Through the partnership, announced Tuesday, Aug. 6, the student-players will also be part of a collaborative research effort between the University of Akron and Cleveland Clinic Sports Health to outline the effective and comprehensive care of esports athletes, according to the release. The agreement also gives Akron Esports varsity players access to personalized nutrition consultations through the Clinic’s Express Care Virtual Visit platform.
The partnership will also provide for the creation of academic components, according to the release. UA’s School of Sport Science and Wellness Education is working to develop an introductory course in esports for this new discipline; which could lead to additional academic opportunities. The course is anticipate to be offer in spring 2020 and offer a global overview of the esports industry and available job opportunities; such as health care, coaching, promotions and administration, according to the release.
“This is unique because it brings together experts in sports performance; rehabilitation and injury prevention,” Dr. Mark Schickendantz, director of Cleveland Clinic Sports Health; said in a prepared statement. “It provides a great opportunity to collaborate; innovate and demonstrate the positive impact; so they can have on the health, wellness and well-being of esports athletes.”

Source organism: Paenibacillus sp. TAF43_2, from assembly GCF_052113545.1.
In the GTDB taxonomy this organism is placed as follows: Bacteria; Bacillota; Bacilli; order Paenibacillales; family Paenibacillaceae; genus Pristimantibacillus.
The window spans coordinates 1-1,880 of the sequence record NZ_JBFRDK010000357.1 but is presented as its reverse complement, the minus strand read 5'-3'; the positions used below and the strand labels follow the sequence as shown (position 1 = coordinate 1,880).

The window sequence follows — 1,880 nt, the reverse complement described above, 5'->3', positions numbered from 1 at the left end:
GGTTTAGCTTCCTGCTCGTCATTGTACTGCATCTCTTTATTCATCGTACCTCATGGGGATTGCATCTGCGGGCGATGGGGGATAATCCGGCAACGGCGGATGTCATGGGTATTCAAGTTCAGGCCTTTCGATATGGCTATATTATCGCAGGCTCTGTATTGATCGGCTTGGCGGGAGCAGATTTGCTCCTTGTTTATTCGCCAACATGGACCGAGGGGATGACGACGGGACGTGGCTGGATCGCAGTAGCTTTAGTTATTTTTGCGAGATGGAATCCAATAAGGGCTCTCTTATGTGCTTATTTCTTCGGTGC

Cleveland Clinic Sports Health
Dominic King, a sports medicine physician and director of the esports medicine program at Cleveland Clinic Sports Health; will serve as the medical consultant for Akron Esports, according to the release. He and his team will work with the varsity program to administer baseline neurocognitive evaluations and baseline gaming ergonomic evaluations; also discuss esports nutrition, fitness, training and psychology.
A 2019 study by osteopathic sports medicine physicians at New York Institute of Technology College of Osteopathic Medicine shows; so that the most common reported complaints among collegiate varsity esports gamers regarding physical health; which were eye fatigue, neck and back pain, wrist pain and hand pain, according to the release; which noted that survey data determine the causes of injuries to be: focusing on LED computer monitors for long periods of time; being seated for hours and the high number of hours dedicated to practice.